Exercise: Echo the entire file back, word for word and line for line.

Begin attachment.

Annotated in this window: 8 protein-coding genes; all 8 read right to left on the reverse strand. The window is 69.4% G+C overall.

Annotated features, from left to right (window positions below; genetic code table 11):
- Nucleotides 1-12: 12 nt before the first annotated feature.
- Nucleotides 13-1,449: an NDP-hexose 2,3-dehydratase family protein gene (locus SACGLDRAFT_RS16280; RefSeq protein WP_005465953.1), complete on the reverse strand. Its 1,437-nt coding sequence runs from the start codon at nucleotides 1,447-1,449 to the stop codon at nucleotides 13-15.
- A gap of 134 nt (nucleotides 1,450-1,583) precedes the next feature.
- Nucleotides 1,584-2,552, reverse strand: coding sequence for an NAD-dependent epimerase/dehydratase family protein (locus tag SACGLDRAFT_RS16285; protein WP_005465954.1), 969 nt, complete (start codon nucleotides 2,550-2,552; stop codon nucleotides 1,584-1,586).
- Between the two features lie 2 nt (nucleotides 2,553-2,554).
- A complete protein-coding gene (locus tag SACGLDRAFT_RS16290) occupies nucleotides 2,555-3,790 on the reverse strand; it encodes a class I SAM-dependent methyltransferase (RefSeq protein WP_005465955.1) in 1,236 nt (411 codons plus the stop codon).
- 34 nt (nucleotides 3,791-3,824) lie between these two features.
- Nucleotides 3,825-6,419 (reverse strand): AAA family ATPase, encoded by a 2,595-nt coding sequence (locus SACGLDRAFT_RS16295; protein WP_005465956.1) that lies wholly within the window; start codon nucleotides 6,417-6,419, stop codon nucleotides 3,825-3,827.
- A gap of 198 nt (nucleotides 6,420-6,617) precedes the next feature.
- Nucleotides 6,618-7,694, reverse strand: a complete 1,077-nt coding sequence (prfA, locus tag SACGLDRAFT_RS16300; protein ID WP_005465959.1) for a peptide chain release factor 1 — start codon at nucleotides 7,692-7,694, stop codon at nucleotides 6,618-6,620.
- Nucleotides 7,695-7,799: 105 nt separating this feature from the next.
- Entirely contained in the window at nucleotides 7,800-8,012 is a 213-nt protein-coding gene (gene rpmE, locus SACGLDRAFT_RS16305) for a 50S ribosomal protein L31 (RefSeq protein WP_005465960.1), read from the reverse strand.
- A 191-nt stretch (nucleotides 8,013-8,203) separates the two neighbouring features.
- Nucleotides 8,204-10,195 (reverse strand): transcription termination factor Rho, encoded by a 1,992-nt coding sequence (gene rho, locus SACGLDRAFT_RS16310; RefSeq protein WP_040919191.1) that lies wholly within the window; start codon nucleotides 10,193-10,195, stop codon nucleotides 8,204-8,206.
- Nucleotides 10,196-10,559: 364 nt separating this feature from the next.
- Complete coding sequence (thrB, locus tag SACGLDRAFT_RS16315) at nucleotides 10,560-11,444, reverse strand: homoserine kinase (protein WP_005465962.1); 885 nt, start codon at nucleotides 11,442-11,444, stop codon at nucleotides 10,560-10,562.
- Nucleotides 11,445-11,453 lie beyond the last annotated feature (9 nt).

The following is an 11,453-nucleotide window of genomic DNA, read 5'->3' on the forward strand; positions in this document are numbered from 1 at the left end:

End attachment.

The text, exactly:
Annotated in this window: 8 protein-coding genes; all 8 read right to left on the reverse strand. The window is 69.4% G+C overall.

Annotated features, from left to right (window positions below; genetic code table 11):
- Nucleotides 1-12: 12 nt before the first annotated feature.
- Nucleotides 13-1,449: an NDP-hexose 2,3-dehydratase family protein gene (locus SACGLDRAFT_RS16280; RefSeq protein WP_005465953.1), complete on the reverse strand. Its 1,437-nt coding sequence runs from the start codon at nucleotides 1,447-1,449 to the stop codon at nucleotides 13-15.
- A gap of 134 nt (nucleotides 1,450-1,583) precedes the next feature.
- Nucleotides 1,584-2,552, reverse strand: coding sequence for an NAD-dependent epimerase/dehydratase family protein (locus tag SACGLDRAFT_RS16285; protein WP_005465954.1), 969 nt, complete (start codon nucleotides 2,550-2,552; stop codon nucleotides 1,584-1,586).
- Between the two features lie 2 nt (nucleotides 2,553-2,554).
- A complete protein-coding gene (locus tag SACGLDRAFT_RS16290) occupies nucleotides 2,555-3,790 on the reverse strand; it encodes a class I SAM-dependent methyltransferase (RefSeq protein WP_005465955.1) in 1,236 nt (411 codons plus the stop codon).
- 34 nt (nucleotides 3,791-3,824) lie between these two features.
- Nucleotides 3,825-6,419 (reverse strand): AAA family ATPase, encoded by a 2,595-nt coding sequence (locus SACGLDRAFT_RS16295; protein WP_005465956.1) that lies wholly within the window; start codon nucleotides 6,417-6,419, stop codon nucleotides 3,825-3,827.
- A gap of 198 nt (nucleotides 6,420-6,617) precedes the next feature.
- Nucleotides 6,618-7,694, reverse strand: a complete 1,077-nt coding sequence (prfA, locus tag SACGLDRAFT_RS16300; protein ID WP_005465959.1) for a peptide chain release factor 1 — start codon at nucleotides 7,692-7,694, stop codon at nucleotides 6,618-6,620.
- Nucleotides 7,695-7,799: 105 nt separating this feature from the next.
- Entirely contained in the window at nucleotides 7,800-8,012 is a 213-nt protein-coding gene (gene rpmE, locus SACGLDRAFT_RS16305) for a 50S ribosomal protein L31 (RefSeq protein WP_005465960.1), read from the reverse strand.
- A 191-nt stretch (nucleotides 8,013-8,203) separates the two neighbouring features.
- Nucleotides 8,204-10,195 (reverse strand): transcription termination factor Rho, encoded by a 1,992-nt coding sequence (gene rho, locus SACGLDRAFT_RS16310; RefSeq protein WP_040919191.1) that lies wholly within the window; start codon nucleotides 10,193-10,195, stop codon nucleotides 8,204-8,206.
- Nucleotides 10,196-10,559: 364 nt separating this feature from the next.
- Complete coding sequence (thrB, locus tag SACGLDRAFT_RS16315) at nucleotides 10,560-11,444, reverse strand: homoserine kinase (protein WP_005465962.1); 885 nt, start codon at nucleotides 11,442-11,444, stop codon at nucleotides 10,560-10,562.
- Nucleotides 11,445-11,453 lie beyond the last annotated feature (9 nt).

The following is an 11,453-nucleotide window of genomic DNA, read 5'->3' on the forward strand; positions in this document are numbered from 1 at the left end: